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Recipe Hub: Rhode Island Pizza Strips, The Delicious Pizza You Can Serve To Your Vegan Friends
Also this is your open thread!
Sometimes, the best food is the most simple food. One of my most favorite snacks in the world, ever since I was a kid, are pizza strips. Tragically, they are yet another food that somehow pretty much only exists in Rhode Island. If you are there for some reason, I highly recommend the ones at Crugnale Bakery in Cranston (although honestly, even the ones you can buy at gas stations sometimes are delicious). They're referred to by a variety of names — pizza strips, red strips, bakery pizza and party pizza (because every party you ever go to has a giant pile of them, usually cut into squares) — but they're all the same thing.
Of course, they're super easy to make yourself, and I do it all the time, because I am lazy and because now my roommate loves them also.
This is an extremely simple recipe, and yet, pretty much all of the recipes for them online are wrong. This is largely because of this cookbook, "The Providence and Rhode Island Cook Book," that tells people to put three teaspoons of salt in the sauce for the pizza, and to use an 18x24 inch pan for one pound of dough. I don't know if it's a typo or just some kind of glaring error or if the person who came up with it is actually insane, but if you do that, they will be absolutely inedible. They will also be completely inedible if you put three tablespoons of sugar in the sauce, as another recipe I found online suggests. People are monsters. It's literally just seasoned crushed tomatoes on pizza dough! It is not that hard!
You will need.
1-2lbs of pizza dough (I prefer a thicker crust, so I usually use 2)
Half a can of crushed tomatoes (the regular 28oz cans)
Red Pepper (optional)
Meat dripping (also optional
9x13 baking pan (or whatever, really)
Roll your dough until it's about the size of the baking pan. Then, grease the baking pan with olive oil. Start preheating your oven to 400.
Grab a bowl, pour the crushed tomatoes in (I usually just use the whole can and then throw the rest in the fridge or make two pizzas). I do two twists of salt on my grinder and no more than that, I guess if you don't have a grinder, about two shakes or a pinch, and like a half teaspoon of sugar (that's to take away the metal taste from the can, which I only do with this because I'm not cooking it beforehand). After that, you can just do the other seasonings in whatever proportions you like.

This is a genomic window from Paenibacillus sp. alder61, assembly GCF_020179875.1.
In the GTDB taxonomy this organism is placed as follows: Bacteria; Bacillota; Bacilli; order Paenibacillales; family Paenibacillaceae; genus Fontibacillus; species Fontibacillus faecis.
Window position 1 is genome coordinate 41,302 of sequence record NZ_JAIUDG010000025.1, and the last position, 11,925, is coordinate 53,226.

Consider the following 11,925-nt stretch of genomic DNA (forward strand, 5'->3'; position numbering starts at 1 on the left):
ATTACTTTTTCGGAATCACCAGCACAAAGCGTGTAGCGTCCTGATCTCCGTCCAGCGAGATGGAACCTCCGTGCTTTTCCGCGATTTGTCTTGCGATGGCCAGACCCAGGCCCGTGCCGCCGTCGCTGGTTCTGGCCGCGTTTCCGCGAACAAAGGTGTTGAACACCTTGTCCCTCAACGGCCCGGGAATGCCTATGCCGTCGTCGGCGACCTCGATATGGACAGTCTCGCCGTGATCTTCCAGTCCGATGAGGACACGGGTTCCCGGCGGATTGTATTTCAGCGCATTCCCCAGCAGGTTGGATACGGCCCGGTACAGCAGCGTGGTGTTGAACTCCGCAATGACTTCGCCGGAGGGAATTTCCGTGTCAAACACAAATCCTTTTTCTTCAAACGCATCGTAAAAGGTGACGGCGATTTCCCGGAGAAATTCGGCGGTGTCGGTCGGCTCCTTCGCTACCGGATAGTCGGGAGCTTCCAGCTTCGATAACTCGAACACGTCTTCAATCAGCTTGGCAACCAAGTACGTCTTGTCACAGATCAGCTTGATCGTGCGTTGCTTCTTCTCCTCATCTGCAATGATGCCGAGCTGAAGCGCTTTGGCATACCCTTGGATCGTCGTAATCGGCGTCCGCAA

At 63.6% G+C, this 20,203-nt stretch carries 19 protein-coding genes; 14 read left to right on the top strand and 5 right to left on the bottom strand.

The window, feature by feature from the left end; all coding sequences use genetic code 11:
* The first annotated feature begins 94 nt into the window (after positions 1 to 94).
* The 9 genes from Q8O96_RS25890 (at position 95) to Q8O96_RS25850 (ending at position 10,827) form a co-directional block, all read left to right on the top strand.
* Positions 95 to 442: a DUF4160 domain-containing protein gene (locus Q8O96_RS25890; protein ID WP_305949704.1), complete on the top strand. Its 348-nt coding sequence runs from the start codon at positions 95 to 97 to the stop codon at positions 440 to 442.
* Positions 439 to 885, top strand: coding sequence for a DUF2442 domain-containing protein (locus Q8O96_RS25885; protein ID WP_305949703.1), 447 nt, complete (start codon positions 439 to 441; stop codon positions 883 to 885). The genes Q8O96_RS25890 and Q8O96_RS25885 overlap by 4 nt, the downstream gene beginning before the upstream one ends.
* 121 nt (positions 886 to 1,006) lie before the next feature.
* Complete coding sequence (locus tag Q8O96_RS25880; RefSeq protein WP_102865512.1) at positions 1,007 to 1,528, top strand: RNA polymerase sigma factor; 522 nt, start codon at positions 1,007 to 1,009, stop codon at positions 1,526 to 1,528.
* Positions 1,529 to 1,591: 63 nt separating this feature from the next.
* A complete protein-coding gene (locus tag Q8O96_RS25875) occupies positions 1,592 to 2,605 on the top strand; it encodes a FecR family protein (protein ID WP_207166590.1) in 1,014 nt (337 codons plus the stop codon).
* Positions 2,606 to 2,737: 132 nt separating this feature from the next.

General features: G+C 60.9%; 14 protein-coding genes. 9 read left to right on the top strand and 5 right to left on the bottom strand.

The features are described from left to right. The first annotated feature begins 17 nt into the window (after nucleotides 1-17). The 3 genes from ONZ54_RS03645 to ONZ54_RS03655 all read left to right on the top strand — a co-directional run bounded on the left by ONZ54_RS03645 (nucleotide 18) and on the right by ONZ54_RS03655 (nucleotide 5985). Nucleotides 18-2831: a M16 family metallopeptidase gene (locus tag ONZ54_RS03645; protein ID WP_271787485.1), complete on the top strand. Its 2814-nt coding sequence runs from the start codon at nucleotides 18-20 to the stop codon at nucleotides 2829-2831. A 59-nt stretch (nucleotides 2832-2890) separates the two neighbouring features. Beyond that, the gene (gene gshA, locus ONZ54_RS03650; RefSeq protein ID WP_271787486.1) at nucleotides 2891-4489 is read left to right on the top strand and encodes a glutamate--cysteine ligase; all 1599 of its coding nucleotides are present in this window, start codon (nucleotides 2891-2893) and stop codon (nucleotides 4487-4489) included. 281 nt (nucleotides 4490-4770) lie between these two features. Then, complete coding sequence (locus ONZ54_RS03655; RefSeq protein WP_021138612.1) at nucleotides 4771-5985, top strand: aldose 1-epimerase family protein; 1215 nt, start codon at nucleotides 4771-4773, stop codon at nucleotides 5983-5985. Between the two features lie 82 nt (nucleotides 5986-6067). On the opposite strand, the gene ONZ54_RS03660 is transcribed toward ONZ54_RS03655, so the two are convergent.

Optionally! If you're not serving vegans or vegetarians and have some meat drippings from the last time you cooked, you can put about a tablespoon of that in there. That's what my Nonnie does, but I've never bothered with it.
Once you're done with that, you pour the crushed tomatoes onto the dough. It's gonna be THICK, not like when you're putting sauce on dough for regular pizza where you're gonna be putting cheese on top of it.
Then, drizzle some olive oil on top of the sauce. This is where, if you want (I usually don't want), you can sprinkle some Parmesan or Romano or Parmesan-Romano on top.
Then stick it in the oven for about 15 minutes. Take it out, let it cool all the way, and then cut it into strips or squares. Usually, once they're cooled off, I'll wrap the strips in Saran wrap and put them in the fridge or in some Tupperware and keep them on the counter.
Now, unlike other pizzas, you don't eat this hot. You eat it at room temperature. Or even cold. So like, don't eat them until at least a couple hours after you've made them. They're actually *best* the day after you make them, because that way all of the seasonings seep into the crust.
And that's it! As boring as it sounds, I swear they're like crack. And as a bonus, they're great for parties both because they're super easy and fast and aren't eaten hot, but also because they're vegan so long as you don't put cheese on them or do that meat drippings thing. Ta-da!
Anyway, this is now your open thread!
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